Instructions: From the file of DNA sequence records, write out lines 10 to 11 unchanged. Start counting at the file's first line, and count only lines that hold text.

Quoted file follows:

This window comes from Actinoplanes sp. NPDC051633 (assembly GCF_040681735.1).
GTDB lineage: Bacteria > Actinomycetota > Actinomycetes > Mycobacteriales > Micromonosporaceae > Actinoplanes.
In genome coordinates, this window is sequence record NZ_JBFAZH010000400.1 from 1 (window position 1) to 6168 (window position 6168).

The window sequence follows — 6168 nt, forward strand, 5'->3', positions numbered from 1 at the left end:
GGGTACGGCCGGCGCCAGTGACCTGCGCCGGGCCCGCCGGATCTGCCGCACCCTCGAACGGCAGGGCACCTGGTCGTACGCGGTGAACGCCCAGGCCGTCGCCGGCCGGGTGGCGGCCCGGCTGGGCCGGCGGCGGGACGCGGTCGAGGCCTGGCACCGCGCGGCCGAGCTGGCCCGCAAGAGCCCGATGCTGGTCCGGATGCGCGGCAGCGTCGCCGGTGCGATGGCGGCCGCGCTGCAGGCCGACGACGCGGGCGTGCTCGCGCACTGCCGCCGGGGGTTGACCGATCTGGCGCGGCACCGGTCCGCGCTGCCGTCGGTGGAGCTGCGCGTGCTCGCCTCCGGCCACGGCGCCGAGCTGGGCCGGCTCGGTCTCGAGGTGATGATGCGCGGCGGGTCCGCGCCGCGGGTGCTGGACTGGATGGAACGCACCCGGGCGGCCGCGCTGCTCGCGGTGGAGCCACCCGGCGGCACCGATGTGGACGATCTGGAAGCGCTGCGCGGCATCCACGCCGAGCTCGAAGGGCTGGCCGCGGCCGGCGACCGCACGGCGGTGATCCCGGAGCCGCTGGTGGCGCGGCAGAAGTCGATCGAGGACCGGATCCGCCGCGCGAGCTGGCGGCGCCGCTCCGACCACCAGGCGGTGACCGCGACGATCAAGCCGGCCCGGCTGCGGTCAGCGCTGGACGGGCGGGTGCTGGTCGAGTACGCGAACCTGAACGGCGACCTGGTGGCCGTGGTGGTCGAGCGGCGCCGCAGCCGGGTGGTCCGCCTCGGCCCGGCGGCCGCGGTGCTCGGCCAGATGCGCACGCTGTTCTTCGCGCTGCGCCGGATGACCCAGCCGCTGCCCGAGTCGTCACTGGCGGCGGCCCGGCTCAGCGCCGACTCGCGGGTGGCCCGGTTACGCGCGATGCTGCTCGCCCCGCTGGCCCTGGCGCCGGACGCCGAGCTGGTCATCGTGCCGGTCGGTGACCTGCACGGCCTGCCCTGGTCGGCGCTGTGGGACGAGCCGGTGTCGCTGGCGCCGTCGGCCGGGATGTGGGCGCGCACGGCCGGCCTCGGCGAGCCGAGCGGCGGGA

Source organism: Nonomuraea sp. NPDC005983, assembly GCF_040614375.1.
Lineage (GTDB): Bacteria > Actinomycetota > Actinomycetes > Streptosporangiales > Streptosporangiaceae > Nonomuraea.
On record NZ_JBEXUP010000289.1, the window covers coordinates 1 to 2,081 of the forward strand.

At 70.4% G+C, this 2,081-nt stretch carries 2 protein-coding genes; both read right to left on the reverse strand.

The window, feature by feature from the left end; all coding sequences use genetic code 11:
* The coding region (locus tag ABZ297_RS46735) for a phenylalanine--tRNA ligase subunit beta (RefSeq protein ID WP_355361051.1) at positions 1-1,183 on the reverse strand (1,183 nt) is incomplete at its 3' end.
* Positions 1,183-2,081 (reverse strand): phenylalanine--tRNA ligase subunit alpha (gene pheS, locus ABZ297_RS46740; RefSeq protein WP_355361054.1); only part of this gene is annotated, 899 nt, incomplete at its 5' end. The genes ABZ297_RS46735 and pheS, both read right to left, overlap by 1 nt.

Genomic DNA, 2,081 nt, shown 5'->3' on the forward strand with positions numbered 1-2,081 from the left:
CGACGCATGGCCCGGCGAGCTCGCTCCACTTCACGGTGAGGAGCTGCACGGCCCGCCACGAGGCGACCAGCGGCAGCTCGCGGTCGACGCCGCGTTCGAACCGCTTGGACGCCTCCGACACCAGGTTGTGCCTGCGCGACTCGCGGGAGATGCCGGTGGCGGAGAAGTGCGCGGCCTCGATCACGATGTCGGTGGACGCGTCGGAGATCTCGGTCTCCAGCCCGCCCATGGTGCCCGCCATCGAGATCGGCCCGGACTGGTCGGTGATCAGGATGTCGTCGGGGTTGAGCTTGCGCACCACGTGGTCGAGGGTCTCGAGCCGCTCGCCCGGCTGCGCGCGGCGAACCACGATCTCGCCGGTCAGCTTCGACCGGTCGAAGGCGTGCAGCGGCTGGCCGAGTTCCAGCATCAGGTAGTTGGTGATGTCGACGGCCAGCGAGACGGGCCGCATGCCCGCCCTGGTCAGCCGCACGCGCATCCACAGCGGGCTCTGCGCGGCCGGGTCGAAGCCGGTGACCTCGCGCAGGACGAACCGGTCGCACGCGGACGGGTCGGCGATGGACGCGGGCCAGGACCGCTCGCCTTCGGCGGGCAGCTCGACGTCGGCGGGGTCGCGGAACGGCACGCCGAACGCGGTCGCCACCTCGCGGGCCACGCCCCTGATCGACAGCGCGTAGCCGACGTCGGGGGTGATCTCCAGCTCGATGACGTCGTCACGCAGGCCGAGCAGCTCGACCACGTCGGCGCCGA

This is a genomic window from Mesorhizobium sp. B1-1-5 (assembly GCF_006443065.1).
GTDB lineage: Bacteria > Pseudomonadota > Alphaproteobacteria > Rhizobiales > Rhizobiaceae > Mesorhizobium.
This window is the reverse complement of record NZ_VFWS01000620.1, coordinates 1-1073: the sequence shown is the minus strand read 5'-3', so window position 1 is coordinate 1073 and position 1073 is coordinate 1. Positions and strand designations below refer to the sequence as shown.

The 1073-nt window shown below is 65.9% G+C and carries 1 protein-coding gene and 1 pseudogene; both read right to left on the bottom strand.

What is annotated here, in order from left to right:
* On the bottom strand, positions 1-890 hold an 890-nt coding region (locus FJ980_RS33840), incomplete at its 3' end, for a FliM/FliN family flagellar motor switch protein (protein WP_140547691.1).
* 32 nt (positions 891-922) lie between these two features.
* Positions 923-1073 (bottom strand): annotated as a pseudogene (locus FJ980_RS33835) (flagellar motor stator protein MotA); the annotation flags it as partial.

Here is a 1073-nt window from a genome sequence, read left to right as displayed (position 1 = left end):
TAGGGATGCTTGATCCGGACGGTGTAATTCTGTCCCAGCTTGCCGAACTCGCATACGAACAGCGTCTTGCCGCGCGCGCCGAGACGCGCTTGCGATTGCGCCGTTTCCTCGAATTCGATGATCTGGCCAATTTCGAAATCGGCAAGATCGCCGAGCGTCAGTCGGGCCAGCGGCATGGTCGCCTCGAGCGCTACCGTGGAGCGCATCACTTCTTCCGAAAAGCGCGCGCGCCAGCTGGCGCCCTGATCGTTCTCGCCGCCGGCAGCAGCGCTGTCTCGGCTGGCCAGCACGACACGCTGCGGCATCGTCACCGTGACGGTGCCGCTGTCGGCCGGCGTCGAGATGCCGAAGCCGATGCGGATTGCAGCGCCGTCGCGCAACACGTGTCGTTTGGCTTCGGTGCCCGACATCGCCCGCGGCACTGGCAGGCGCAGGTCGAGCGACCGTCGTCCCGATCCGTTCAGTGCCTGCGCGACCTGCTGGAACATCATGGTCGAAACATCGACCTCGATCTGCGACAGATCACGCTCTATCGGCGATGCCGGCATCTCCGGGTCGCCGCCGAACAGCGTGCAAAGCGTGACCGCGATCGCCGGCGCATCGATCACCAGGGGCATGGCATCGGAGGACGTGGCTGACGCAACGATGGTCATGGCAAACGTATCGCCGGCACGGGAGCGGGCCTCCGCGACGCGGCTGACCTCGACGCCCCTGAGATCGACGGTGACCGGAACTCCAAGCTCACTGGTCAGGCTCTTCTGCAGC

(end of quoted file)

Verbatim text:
The window, feature by feature from the left end; all coding sequences use genetic code 11:
* The coding region (locus tag ABZ297_RS46735) for a phenylalanine--tRNA ligase subunit beta (RefSeq protein ID WP_355361051.1) at positions 1-1,183 on the reverse strand (1,183 nt) is incomplete at its 3' end.